Seems obvious to me. Right-wing power brokers use wedge issues and narrow identity politics to create factions in the underclass and pit them against one another. Intersectionality is the discipline of recognizing shared characteristics and common interests. If it catches on, the oppressed underclasses will realize where they’re more alike than different, and who’s really responsible for their oppression. And from there it’s a short walk to putting wealthy heads on spikes. No wonder the powers that be would be so concerned about it.

You can download a copy of the February 2022 Course Syllabus here:

However, it seems to only have detailed information on part 1, while all of the objections seem to be from part 4. It does cite the authors from the tweeted table (at least the ones I checked).

ETA: I believe this document was leaked, not released.

I can’t speak for education systems of other countries or their different experiences. There is limited time to teach, and only a portion of this time should be devoted to history. This time should reflect national experiences and include “historical wrongs” in context. There are general classes every student should take, and advanced classes only those with a specific interest choose to take. I have no problems with any of the topics being taught in an advanced elective course, or in a more limited way in a general history course which should also include much else.

As to the alleged confusion, “where there’s a will, there’s a won’t.” I don’t think education and politics generally make a good mix, but some is unavoidable, especially in the United States, and more so with certain topics.

Basically, intersectionality means that you can’t understand the challenges a black woman faces by just looking at the challenges a black man faces and the challenges a white woman faces. Or any other combination of underprivileged demographics. The intersection of multiple demographics always carries with it its own issues.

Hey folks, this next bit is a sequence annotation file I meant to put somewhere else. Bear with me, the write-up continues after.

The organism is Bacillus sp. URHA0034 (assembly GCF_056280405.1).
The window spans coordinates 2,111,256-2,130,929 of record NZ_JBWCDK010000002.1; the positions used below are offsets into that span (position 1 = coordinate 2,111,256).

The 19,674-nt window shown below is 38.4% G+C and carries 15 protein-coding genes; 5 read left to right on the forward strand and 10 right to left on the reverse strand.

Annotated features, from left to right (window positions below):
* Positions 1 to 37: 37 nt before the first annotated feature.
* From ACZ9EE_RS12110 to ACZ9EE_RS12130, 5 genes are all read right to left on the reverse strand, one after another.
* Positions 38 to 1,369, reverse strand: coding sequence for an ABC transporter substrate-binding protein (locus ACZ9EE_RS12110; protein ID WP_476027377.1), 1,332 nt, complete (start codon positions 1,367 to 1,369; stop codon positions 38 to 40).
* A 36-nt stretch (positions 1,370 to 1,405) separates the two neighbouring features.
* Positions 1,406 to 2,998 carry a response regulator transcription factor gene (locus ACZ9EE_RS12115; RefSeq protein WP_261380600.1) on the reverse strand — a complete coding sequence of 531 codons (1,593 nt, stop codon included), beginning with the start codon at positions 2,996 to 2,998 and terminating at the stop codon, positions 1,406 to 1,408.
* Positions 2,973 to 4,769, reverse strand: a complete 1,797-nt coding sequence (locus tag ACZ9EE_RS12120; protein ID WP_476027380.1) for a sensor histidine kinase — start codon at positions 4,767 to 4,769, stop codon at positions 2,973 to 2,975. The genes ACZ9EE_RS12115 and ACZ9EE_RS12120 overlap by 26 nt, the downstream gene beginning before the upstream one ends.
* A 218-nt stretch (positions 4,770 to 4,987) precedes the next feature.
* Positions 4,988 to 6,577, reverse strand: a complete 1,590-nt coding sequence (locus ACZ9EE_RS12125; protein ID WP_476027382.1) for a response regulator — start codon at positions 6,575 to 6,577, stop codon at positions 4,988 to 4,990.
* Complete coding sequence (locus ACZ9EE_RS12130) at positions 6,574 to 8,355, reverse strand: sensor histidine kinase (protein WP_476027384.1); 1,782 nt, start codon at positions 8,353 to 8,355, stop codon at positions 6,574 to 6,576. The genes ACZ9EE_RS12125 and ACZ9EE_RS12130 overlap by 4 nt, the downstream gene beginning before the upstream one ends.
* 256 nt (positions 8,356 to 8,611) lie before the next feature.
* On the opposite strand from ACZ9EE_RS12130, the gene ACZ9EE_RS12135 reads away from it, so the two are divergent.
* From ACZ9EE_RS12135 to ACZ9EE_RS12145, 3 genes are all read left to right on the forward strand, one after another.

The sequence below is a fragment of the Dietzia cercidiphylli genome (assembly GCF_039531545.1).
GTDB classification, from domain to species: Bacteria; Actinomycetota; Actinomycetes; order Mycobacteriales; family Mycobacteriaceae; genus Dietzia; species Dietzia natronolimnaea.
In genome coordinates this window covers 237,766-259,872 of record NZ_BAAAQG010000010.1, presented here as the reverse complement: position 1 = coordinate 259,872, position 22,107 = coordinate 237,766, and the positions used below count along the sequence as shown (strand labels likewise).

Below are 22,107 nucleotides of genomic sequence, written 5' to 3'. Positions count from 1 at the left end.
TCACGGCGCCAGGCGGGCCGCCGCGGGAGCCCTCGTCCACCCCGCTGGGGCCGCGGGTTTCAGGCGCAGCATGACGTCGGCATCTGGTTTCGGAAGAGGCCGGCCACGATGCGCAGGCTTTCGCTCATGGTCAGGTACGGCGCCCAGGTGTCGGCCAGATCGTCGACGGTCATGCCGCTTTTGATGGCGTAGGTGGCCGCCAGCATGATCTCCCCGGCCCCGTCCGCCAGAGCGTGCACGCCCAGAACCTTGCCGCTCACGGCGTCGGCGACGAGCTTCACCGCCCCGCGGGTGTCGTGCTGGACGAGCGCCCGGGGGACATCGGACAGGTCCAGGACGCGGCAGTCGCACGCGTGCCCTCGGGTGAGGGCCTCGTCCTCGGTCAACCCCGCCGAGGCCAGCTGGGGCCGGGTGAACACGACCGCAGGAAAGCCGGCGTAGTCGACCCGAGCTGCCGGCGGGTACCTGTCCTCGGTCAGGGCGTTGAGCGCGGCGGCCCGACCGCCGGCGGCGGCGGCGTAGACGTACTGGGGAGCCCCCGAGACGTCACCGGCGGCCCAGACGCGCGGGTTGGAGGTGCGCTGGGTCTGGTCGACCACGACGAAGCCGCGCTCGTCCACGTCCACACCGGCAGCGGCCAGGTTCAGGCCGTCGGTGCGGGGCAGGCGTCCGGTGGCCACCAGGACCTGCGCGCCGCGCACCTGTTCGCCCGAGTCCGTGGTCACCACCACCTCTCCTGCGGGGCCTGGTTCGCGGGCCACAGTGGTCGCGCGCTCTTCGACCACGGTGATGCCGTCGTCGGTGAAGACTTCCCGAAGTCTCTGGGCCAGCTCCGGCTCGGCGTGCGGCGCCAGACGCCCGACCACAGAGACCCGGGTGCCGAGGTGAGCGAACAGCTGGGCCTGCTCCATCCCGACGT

I posted this in the Pit thread, but it belongs here too:

Reviewing Hammer and Hoe for American Quarterly , historian David Roediger emphasized Kelley’s methodological approach as descriptive rather than normative project: “Kelley asks not whether the Communist party was good (or correct or independent) but how the party came to attract a substantial number of African-American workers in Alabama and to energize their struggles [emphasis in the original]. Or, more exactly he asks how these black workers could embrace and use the Communist party as a vehicle for organizing themselves. He insists on measuring radicalism not by its ideological purity but by its ability to interact with a received culture to generate bold class organizations.”[5] Writing at The Nation , Sarah Jaffe says, “Kelley details […] how black workers in Alabama made communism their own, blending the teachings of Marx and Lenin with those of the black church and the lessons of decades of resistance to slavery, segregation, and racist terrorism.”[2]

As Hegel would say, one grabs from history what is good from the past to make the present better, as in not looking at communism now, but how activism can make things better.

And the admistrators in Florida can’t have that.

I wonder if they would permit a course in “Why Florida is like a third-world country”. There’s certainly lots of great material for it! :wink: Thanks in part to DeSantis, Florida is making Texas look almost civilized in comparison.